Learning Our ABCs: Project Update

By Clare Gormley

It seems safe to state that there are challenges in learning design that almost all institutions face: limited staff time, a modular focus, and a tendency towards ‘lone ranger’ thinking to name just some of the potential barriers to successful course design. These types of challenges have significantly influenced the team-based ABC methodology developed originally by Clive Young and Nataša Perović of University College London (UCL) which continues to grow in popular use worldwide as a model for blended learning design.

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Dublin City University’s (DCU) Teaching Enhancement Unit is currently engaged in the ABC to VLE Erasmus+ funded project to further develop the ABC Learning Design methodology. As relative newcomers to ABC (DCU first experienced it in 2017), this project has been a great opportunity to apply the approach and benefit from the experience of UCL and the 11 other European partners involved. For those not familiar with the format, ABC offers a rapid-fire, hands-on workshop approach where in just 90 minutes academic teams work together to design or redesign modules and programmes. By the end of the process, teams have discussed, debated, and discovered a range of potential activities and technologies, communicated their overall vision of their course, and ultimately created a storyboard of an intended learning experience. Not bad work in under two hours, especially when it all goes according to plan.

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The overall goal of this particular European project is to develop ABC as a downloadable toolkit that can be used and adapted by any institution. Clinical-Exercise-Science-Programme-Team-.jpegAt DCU we have adapted the ‘classic’ materials to suit important strategic priorities such as flexible learning modes, enhanced feedback mechanisms, and Universal Design for Learning (UDL). Furthermore, by using the approach with several teams, evaluating it, and learning how different aspects perform on the ground, we hope to continue to develop our own expertise in using the approach in different contexts. We also plan to do our bit to promote conversations amongst the Irish learning design community about using and tailoring the method to optimum effect.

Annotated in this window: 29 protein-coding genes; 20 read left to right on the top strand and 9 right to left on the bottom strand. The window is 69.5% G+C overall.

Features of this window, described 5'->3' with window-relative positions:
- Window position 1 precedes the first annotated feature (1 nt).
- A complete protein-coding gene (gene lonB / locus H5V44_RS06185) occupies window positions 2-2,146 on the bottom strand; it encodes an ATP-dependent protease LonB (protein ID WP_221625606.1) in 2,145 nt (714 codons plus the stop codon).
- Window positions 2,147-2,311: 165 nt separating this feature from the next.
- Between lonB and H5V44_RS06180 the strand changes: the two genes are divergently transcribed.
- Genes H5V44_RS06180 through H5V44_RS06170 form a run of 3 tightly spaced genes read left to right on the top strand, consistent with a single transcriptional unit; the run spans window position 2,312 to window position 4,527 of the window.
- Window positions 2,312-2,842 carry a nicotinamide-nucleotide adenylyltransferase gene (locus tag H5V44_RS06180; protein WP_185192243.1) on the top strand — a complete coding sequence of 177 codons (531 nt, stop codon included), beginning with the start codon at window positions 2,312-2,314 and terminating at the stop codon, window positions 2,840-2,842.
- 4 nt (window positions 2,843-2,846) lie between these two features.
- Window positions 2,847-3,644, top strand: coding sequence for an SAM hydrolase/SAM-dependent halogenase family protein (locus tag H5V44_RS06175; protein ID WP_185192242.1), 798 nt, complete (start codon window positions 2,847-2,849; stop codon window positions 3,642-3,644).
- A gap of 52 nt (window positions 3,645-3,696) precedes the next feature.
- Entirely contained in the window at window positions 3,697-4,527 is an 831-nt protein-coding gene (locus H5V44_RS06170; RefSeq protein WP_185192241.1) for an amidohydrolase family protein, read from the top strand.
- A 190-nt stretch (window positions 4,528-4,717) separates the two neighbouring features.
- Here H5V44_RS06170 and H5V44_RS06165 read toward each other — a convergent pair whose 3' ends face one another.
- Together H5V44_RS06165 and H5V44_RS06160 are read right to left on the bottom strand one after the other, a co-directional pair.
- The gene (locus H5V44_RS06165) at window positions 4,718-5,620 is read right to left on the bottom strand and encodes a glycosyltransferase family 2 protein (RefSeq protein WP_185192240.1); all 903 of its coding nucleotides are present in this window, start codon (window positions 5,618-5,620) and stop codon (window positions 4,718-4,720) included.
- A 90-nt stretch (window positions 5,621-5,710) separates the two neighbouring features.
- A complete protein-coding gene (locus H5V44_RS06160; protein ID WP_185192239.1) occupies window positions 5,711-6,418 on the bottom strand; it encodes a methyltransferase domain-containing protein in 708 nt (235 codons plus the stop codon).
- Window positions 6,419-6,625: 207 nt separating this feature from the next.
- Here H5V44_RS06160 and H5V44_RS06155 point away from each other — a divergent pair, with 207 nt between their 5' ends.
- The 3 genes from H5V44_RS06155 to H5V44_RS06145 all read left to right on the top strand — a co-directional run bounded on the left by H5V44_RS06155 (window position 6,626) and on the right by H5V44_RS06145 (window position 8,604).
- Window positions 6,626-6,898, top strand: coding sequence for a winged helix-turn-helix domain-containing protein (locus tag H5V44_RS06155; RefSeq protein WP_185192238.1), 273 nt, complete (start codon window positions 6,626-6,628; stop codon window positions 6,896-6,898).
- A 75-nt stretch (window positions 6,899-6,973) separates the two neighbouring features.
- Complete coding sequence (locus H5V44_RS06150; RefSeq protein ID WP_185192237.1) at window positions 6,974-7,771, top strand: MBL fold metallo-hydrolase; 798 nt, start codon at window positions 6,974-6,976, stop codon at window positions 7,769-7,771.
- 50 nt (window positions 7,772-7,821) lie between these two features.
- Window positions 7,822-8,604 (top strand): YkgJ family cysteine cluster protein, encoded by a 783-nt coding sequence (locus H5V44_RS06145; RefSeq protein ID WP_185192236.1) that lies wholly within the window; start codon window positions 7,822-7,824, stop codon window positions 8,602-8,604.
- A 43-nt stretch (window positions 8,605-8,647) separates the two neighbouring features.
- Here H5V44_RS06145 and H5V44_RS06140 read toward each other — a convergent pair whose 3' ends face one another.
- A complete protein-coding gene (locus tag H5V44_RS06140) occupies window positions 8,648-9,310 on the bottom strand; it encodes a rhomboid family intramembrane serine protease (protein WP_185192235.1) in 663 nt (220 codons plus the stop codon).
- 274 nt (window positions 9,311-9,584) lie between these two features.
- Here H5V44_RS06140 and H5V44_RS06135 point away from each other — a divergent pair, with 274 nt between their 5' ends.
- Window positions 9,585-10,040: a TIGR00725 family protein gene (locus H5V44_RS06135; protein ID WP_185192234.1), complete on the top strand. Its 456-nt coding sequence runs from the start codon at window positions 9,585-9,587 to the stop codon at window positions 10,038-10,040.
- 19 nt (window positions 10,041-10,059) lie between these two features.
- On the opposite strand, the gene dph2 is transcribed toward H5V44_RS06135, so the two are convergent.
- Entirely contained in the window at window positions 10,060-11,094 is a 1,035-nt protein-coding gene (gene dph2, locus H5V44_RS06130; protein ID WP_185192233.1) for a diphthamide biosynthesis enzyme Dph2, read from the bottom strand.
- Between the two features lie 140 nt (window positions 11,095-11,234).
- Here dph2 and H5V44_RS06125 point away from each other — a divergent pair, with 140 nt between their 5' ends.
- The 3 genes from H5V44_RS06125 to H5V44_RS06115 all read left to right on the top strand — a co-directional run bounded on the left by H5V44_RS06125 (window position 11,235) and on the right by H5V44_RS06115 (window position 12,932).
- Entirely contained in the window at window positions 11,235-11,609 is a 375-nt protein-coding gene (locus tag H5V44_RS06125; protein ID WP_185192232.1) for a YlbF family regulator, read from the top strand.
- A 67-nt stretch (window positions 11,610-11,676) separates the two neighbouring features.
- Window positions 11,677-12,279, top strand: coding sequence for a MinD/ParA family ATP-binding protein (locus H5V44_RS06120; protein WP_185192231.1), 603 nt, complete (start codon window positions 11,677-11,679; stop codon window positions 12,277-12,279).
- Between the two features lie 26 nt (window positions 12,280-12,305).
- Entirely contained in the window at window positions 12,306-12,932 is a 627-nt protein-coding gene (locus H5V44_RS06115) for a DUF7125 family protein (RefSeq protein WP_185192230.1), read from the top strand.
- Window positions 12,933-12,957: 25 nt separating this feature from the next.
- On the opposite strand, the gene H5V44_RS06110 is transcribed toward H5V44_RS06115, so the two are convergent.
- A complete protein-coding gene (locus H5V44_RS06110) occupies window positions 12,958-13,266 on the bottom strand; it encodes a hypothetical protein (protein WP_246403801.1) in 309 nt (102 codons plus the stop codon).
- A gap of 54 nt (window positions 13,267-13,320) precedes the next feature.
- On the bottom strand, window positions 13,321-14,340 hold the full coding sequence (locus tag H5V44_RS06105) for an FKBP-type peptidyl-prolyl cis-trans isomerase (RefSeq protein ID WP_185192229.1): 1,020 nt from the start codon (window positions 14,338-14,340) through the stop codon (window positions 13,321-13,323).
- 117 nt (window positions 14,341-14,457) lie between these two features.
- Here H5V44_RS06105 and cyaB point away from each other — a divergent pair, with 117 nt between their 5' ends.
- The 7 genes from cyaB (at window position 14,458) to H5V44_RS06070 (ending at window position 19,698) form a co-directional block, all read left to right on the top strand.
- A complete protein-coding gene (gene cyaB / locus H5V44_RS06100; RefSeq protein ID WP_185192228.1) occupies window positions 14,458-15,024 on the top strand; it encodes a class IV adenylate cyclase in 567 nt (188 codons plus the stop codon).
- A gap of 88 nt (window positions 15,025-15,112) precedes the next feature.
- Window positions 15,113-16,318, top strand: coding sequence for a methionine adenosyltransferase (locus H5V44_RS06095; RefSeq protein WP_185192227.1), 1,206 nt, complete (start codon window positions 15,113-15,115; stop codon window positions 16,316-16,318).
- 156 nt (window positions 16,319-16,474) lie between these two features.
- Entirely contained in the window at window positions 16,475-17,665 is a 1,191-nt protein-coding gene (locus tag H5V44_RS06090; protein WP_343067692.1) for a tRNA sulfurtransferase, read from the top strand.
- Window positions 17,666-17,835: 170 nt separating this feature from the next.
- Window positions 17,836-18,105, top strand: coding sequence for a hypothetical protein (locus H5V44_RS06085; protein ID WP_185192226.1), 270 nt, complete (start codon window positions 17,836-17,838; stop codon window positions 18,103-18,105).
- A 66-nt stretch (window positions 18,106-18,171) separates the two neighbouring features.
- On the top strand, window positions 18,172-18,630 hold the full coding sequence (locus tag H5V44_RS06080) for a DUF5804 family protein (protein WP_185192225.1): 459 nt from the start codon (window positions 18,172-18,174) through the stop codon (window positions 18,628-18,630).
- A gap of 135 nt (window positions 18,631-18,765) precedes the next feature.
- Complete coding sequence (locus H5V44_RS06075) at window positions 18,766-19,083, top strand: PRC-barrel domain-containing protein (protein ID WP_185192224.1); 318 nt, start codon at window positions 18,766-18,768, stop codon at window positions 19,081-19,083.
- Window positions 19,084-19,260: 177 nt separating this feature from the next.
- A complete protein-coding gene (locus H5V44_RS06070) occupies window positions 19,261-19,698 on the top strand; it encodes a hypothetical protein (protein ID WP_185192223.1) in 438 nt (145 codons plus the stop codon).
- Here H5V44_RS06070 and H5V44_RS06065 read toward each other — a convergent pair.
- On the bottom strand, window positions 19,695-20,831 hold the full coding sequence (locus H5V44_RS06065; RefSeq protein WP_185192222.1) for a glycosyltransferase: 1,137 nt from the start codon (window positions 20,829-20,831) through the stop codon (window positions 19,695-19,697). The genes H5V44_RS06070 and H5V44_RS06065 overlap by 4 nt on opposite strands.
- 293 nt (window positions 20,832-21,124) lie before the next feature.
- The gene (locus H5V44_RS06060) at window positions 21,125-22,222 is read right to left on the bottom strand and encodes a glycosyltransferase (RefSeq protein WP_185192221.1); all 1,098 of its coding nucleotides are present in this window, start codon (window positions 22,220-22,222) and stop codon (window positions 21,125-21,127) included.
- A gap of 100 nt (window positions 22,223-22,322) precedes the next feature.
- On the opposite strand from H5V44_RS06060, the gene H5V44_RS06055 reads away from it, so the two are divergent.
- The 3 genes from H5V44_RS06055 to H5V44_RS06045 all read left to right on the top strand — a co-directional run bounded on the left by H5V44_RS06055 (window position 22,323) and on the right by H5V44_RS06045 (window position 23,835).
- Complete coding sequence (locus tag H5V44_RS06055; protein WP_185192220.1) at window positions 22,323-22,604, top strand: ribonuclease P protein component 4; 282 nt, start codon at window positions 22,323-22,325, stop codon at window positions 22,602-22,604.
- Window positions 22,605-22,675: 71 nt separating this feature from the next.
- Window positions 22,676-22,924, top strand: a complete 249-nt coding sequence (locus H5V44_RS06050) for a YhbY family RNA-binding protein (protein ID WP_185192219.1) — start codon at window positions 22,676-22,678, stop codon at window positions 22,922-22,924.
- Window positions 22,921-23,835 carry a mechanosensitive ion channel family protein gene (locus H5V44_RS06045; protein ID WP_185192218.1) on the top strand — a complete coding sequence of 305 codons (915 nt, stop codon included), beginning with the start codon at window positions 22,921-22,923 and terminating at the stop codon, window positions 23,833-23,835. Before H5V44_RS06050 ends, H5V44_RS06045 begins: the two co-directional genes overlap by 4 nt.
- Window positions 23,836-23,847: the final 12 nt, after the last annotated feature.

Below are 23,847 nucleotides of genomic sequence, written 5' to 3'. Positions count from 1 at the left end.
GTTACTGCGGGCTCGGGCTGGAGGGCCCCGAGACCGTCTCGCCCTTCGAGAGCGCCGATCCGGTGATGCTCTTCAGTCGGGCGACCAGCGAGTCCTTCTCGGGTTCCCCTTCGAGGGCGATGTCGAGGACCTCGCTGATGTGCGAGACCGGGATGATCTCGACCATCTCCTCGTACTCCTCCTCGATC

You can read more about some of the lessons learned along the way on Clare’s person blog post reflecting on this initiative.

Supporting this Year’s Open Education Week

Unknown.pngThis week is “Open Education Week” and several members of the NIDL team have already contributed, or will be over the next few days, to a range of activities and related events. On Tuesday, for example, Professor Mark Brown moderated a webinar on “The Story of the Open University” as part of EDEN’s programme of activities for the week . You can read more about this webinar and what the four distinguished panel members had to share on a blog written by Professor Grainne Conole. A recording will also be available on EDEN’s website

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On Wednesday, Professor Grainne Conole gave a presentation on “Open Education into the Future” as part of another EDEN webinar on the broader theme of “Ongoing Initiatives for Open Education in Europe“. The slides from Grainne’s talk can be accessed below and a recording will also be available on EDEN’s website: 

And on Friday in another contribution to EDEN’s webinar series, Professor Mairéad Nic Giolla Mhichíl is participating on a panel discussion on the topic of “Researching Openness – Evidenced-based Approaches“. More specifically this webinar will explore the following questions:

  • How openness is approach in research? Thematic overview (levels of openness, other dimensions that are addressed through research publications, e.g. open online learning, open distance learning, OER, OEP, etc.).
  • What impact does openness have upon education?
  • What kind of openness do we (society) need?
  • What are the characteristics of open learning, open curriculum, open education and open learner/ teacher?

Dublin City University (DCU) has a long history of Open Education and our commitment spans all three traditional pillars of university work: research, teaching and service. For example, last year DCU was the first Irish University to launch an open access press through a strategic partnership with University College London (UCL). The Open Education Unit in the NIDL continues to play a key role in the provision of online distance education through the DCU Connected platform as part of DCU’s wider mission of opening access to higher education and transforming lives and societies. Our NIDL team also makes a significant contribution to the Open Education agenda through service activities, with many of our staff serving on the executive committees of major professional bodies working in the area. There is also a strong Open Education dimension to this year’s ICDE World Conference on Online Learning that DCU is hosting in the Convention Centre Dublin in November.

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